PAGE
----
Lies, Damn Lies, and (Legal) Statistics

Here’s my follow-up post dissecting the very interesting survey by Altman Weil on how corporate legal counsel make decisions on hiring lawyers. So here it is.

In my first comment, I gleefully dissed social media, which ranked a non-existent zero on a 1-10 scale. Now I want to take my comment back – sort of. Let me step back a couple of steps and explain why.

Much of the survey was related to a legal counsel’s perceptions of a lawyer or firm. In that venue, social media is definitely off their radar. Don’t expect corporate legal counsel to want to be friends on Facebook, or on your Twitter feed. That said, social media  does play an important part in their perceptions – but second-hand. Someone they trust – who IS on your twitter feed and is a friend (virtual or otherwise) referred them to you. In other words, wisely executed social media, which builds and maintains your referral network, can be very valuable indeed. So, social media ranks a “0” for corporate counsel. But quite possibly it DID get you the client – because of social media one step removed from that counsel.

“Demonstrated understanding of your business/industry” was the top-ranked issue with 9.6 out of 10 points. Again, I don’t imagine too many legal counsel do raw research on the web to find the right attorney. Rather, they first go to others in their industry, other lawyers, or other related professionals for recommendations. Only then, when they’ve gotten a couple of recommendations, they may do some research into the background of those lawyers. But the recommendation comes first, then the check of history & track record.

Same goes for the issue of “directory listings, traditional or online,” which ranked a paltry 3 out of 10. These fall into the same category as websites. The primary purpose of a website – at least for higher-level attorneys in more complex areas – isn’t so the attorney can be found in a Google search for “securities lawyers.” In fact, you really don’t want that type of call. Rather, it’s for VALIDATION – for a more valid prospect to check out a lawyer who has already been recommended. So, directory listings and websites both aren’t big factors – unless you don’t have one.

Why didn’t “personal contact: visits / phone calls / personal notes” rank higher than a 6? Because of a dichotomy. Those things, done too early in a relationship, are usually off-putting. Done judiciously after a reasonable level of relationship has been established are valuable. So essentially “cold” calls would probably rank in the minuses. And calls, cards and visits from “friends” would rank maybe an 8 or 9.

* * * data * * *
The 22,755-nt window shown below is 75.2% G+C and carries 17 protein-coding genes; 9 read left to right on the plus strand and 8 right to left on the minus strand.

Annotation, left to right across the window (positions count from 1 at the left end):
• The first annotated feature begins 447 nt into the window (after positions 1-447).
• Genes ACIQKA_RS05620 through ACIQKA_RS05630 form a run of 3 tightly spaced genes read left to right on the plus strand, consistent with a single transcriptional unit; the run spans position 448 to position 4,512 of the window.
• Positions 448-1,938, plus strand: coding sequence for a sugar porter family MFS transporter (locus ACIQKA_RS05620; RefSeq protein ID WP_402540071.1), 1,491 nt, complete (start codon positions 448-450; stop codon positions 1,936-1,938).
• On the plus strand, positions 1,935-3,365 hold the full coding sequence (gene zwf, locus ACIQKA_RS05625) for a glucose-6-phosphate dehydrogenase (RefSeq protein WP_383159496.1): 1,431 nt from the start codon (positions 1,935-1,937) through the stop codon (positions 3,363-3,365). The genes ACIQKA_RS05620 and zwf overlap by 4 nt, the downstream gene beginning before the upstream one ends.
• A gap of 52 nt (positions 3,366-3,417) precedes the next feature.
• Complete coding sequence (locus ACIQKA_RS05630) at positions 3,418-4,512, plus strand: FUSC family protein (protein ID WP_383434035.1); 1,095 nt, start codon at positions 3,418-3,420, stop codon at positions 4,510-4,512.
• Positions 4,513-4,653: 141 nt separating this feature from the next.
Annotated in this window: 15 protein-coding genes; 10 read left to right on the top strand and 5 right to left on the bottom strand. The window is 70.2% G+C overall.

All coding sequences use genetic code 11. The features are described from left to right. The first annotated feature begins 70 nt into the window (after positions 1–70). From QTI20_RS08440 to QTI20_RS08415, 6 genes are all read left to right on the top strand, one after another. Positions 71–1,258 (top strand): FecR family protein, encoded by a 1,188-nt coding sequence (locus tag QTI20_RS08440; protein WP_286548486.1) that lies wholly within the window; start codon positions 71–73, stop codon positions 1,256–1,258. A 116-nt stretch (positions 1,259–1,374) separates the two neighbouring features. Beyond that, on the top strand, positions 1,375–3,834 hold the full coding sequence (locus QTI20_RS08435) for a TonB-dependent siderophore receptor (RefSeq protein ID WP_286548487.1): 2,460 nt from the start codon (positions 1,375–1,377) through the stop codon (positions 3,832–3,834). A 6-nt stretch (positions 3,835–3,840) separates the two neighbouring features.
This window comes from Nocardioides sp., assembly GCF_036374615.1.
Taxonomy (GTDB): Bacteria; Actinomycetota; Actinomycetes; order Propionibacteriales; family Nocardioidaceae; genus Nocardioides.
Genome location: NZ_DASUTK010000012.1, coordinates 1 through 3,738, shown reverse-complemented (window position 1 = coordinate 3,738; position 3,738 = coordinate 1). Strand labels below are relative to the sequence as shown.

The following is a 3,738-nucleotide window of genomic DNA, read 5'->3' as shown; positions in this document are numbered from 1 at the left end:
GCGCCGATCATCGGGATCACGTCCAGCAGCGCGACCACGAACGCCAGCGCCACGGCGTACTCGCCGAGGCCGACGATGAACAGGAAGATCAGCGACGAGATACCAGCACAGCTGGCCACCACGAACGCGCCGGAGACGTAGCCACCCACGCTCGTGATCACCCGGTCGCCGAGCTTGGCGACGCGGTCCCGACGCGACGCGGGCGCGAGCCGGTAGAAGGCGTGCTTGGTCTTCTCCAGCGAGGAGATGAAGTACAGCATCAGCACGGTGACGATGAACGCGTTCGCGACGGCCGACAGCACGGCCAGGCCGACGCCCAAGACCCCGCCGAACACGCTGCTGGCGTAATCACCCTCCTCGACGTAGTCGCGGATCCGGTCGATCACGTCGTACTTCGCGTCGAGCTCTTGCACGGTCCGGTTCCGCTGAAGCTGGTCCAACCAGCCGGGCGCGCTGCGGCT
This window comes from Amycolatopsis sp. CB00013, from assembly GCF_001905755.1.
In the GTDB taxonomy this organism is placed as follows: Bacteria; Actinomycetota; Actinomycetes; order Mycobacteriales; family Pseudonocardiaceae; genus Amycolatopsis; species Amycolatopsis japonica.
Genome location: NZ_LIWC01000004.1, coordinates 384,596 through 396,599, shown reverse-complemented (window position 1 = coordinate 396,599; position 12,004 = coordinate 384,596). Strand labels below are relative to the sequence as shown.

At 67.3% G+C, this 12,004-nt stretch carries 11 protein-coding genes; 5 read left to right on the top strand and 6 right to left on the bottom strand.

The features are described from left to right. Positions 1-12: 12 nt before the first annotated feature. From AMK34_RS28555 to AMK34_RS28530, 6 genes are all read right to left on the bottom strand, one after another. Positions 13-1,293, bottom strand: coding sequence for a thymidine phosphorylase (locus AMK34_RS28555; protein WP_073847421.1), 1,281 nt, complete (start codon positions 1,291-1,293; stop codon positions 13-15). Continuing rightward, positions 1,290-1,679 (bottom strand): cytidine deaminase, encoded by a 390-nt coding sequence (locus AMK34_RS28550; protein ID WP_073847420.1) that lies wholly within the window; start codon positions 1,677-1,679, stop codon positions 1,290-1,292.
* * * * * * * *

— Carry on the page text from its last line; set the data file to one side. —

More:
One item I didn’t mention in my last post was “Direct mail / email communications about a firm” which ranked a dismal 2. Why – or better said, why do you really need to ask? Because we are all so overwhelmed by e- and regular-mail that anything that is not strongly and directly relevant to our needs at the moment is viewed as simply annoying. The lesson here is to handle such communications with utmost care. Does it pass the urgency test – “you really need to know this” or just the our-gency test – “we really want you to know this.” If it’s the latter, ditch it.

Enough for now, a bit more later. In the meantime, I highly recommend you peruse the Altman survey and chew it well.

Tips From an Old Friend In the Field

Long-time friend and client Jason Studinski, one of Wisconsin’s leading trial lawyers, has not only survived but thrived after the Wisconsin “off the cliff” experience when Governor Scott Walker managed to pass tort reform within 90 days of his election. A few years ago, BW (before Walker) I advised Jason in very successfully re-inventing his PI practice. He took that experience into the battle, re-inventing himself once again after the personal injury “cliff.” I recently asked Jason to share his insights on how he did it.

Jason: “There have been seven points that I have identified in the last three years concerning my approach to marketing.”

1. Relationships are everything.  We have worked hard to find new referral sources and shore up existing sources. (Cole: Jason fully understands and wields the power of relationship marketing.)

2. Get free press instead of paying for it.  We are going to be doing more press releases. (Cole: Jason harnesses the daily thirst of the press for copy.)